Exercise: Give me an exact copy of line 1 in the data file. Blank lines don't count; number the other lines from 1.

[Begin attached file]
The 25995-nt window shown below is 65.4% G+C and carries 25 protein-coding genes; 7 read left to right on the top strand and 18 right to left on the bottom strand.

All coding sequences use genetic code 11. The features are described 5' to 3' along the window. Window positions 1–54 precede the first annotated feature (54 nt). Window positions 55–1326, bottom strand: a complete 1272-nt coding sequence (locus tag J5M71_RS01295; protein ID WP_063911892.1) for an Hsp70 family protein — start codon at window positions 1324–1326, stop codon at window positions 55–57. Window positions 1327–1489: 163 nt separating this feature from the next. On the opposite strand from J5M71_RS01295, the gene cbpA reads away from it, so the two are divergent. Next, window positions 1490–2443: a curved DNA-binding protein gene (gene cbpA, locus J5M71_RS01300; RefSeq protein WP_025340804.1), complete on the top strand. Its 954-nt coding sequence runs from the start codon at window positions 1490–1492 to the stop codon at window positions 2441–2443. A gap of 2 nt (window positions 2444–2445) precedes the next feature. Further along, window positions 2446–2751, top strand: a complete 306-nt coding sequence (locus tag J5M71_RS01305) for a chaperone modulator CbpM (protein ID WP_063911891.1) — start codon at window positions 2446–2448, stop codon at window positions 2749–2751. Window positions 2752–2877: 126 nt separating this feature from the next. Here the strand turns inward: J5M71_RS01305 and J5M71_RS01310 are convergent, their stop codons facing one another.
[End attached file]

The 25995-nt window shown below is 65.4% G+C and carries 25 protein-coding genes; 7 read left to right on the top strand and 18 right to left on the bottom strand.